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Bumble IPO: The Business Model Behind Dating Apps And How Online Dating Became Pay-To-Play

Benjamin Kuah
·7-min read

Bumble, the dating app that allows women to make the first move, topped US$13 billion on Friday, 12 February. It offered 50 million shares at US$43 each, allowing it to raise more than US$2bn. Listed on the NASDAQ as “BMBL”, its shares shot up by 63.5% to US$70.55 on its first trading session, valuing the company at over US$7.7 billion. As of 25 February 2021, its share price is at US$63.98 giving it a market capitalisation of US$7.38 billion.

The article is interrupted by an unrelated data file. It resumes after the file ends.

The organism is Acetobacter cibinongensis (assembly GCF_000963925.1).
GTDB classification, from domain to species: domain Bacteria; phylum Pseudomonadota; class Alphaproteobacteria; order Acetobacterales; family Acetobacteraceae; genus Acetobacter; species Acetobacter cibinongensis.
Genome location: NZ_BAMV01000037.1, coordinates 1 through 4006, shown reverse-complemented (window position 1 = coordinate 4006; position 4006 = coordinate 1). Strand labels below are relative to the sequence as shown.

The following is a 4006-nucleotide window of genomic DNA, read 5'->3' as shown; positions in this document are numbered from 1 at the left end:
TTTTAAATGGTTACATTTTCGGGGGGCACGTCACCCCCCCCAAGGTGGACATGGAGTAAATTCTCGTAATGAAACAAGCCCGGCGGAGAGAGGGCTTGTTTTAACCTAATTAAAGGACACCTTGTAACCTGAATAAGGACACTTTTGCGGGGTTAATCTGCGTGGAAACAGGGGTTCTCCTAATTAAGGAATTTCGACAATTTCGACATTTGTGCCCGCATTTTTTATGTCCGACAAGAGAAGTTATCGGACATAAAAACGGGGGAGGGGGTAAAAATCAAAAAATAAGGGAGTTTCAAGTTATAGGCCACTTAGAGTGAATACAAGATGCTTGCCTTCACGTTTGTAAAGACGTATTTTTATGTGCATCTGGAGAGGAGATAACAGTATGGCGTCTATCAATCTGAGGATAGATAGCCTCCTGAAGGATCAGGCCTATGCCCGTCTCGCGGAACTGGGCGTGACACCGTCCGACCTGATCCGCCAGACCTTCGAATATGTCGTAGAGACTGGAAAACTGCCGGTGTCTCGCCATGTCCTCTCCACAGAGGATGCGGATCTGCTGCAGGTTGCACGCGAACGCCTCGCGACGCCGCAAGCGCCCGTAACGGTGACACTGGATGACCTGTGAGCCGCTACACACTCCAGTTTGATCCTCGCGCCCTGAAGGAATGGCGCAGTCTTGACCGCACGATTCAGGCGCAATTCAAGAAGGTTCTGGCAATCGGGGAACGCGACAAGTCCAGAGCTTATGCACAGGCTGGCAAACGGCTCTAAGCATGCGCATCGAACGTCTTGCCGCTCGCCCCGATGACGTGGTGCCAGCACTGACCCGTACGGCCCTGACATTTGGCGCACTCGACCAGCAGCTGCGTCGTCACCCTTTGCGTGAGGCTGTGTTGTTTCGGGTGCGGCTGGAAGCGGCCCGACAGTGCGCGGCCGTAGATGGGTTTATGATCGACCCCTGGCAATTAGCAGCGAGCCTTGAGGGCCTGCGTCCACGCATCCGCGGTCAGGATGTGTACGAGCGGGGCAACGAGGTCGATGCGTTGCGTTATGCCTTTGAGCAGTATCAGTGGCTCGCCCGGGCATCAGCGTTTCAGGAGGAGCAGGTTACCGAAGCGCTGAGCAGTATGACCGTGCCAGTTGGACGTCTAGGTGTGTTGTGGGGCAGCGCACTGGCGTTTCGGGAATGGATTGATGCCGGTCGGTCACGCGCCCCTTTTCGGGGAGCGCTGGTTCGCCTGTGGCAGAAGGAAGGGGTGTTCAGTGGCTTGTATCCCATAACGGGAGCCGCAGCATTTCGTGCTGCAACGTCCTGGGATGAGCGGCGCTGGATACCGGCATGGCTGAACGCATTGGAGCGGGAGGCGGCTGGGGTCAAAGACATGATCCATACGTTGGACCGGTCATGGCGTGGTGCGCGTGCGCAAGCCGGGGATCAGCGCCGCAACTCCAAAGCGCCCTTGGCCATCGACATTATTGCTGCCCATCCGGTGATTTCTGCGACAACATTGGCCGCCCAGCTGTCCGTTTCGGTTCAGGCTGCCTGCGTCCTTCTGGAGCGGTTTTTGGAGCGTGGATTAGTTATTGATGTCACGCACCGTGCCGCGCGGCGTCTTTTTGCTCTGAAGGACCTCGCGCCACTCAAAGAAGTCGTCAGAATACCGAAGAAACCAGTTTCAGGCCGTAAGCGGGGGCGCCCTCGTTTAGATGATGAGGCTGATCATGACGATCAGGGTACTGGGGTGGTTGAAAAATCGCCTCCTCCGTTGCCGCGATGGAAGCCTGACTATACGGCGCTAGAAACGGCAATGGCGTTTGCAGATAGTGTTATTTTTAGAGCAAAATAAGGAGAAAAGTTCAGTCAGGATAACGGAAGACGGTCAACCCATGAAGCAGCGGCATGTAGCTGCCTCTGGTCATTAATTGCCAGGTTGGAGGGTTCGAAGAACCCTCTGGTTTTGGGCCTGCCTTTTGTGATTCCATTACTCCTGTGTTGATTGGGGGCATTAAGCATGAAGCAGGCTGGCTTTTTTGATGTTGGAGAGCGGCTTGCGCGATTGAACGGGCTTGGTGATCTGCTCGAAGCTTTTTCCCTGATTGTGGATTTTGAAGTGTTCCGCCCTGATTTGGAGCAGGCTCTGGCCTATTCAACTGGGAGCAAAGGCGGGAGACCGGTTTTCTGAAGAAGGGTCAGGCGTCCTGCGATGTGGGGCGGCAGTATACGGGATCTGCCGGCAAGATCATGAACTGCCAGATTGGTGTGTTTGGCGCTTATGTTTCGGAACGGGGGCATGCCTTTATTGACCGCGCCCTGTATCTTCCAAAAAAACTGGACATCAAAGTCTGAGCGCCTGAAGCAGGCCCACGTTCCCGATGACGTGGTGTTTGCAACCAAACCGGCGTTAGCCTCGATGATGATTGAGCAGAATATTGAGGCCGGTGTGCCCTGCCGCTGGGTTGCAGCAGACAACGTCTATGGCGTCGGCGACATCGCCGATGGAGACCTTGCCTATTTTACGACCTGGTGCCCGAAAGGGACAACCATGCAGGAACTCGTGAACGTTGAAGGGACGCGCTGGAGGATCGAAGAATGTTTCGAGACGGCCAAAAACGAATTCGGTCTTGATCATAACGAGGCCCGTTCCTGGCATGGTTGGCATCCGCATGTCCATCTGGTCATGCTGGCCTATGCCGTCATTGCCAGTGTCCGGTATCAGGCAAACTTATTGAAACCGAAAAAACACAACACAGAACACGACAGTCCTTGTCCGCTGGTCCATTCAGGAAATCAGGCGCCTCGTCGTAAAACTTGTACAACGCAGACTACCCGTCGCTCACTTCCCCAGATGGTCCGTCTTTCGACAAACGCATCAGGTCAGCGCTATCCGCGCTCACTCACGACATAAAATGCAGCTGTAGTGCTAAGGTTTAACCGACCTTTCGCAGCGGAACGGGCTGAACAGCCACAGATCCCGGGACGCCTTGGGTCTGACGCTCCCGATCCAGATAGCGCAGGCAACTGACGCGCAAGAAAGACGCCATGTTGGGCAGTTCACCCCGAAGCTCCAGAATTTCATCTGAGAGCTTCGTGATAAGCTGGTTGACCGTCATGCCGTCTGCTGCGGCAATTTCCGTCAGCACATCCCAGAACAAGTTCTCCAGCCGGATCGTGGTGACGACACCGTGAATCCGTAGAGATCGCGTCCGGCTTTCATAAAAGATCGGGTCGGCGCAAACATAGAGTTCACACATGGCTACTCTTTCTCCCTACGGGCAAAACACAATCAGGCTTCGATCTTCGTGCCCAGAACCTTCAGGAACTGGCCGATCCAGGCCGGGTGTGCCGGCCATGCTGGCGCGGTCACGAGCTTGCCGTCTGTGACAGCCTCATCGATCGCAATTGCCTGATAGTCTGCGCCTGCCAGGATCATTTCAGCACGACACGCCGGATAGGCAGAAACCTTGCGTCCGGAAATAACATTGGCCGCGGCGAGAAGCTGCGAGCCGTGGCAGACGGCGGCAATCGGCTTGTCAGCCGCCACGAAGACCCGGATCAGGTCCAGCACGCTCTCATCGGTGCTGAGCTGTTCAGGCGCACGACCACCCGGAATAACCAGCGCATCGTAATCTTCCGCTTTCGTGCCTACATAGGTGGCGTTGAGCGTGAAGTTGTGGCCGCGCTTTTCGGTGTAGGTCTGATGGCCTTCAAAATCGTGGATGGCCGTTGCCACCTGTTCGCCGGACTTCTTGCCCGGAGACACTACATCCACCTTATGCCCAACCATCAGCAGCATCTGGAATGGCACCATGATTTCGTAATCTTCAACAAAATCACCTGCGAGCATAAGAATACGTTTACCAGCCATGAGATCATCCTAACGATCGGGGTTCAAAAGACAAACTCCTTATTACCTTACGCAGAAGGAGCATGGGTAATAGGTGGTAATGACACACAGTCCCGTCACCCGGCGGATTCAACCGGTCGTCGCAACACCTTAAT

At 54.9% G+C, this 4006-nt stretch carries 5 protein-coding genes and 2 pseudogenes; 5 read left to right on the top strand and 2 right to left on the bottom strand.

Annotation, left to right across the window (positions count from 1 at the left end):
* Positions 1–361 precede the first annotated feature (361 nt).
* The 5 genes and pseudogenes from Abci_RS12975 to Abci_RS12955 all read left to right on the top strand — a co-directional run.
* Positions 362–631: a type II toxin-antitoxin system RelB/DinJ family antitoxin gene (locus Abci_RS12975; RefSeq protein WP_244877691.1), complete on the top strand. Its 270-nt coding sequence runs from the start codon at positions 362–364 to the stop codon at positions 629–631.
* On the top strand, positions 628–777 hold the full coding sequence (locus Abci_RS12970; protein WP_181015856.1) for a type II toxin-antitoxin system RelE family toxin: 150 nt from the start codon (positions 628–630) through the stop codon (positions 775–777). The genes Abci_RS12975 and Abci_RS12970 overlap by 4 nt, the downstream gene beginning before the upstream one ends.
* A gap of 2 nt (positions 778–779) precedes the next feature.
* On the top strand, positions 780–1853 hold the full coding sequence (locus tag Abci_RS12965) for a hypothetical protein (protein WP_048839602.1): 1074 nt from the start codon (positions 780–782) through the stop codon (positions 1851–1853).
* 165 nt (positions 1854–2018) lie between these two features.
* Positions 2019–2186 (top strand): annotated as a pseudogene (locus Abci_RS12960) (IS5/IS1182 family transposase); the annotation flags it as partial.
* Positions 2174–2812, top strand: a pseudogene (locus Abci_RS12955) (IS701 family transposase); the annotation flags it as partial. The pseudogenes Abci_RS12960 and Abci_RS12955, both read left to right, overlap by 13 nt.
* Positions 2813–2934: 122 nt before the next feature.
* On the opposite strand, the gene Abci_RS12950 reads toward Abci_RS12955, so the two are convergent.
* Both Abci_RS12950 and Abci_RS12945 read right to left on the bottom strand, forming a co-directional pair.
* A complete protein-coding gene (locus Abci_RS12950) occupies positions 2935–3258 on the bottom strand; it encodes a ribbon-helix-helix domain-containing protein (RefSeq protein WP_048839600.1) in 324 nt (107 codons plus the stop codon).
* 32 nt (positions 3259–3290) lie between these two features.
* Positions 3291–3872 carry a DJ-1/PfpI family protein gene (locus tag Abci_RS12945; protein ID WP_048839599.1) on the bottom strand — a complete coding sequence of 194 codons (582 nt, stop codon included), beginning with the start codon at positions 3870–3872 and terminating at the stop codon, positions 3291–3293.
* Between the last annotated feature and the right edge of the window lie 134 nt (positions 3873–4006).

Wait — before you start to get excited about hitting that buy button on “BMBL” or think of business opportunities in the online dating scene — it pays to consider: How did Bumble become so big?

Bumble’s Business Model: A Chip Off The Old Block

Bumble has a “freemium model,” which means users can join and match for free. It earns the bulk of its revenue from in-app purchases and different subscription offerings like Bumble Boost, which starts at US$12.99 a week, and its upgraded Bumble Premium, which starts at US$17.99 a week.

The paid offerings let users do things like make their profile more prominent, see who liked their profile first or engage more users on the platform on a daily basis. These paid offerings are how Bumble makes money, beyond just advertising and partnerships.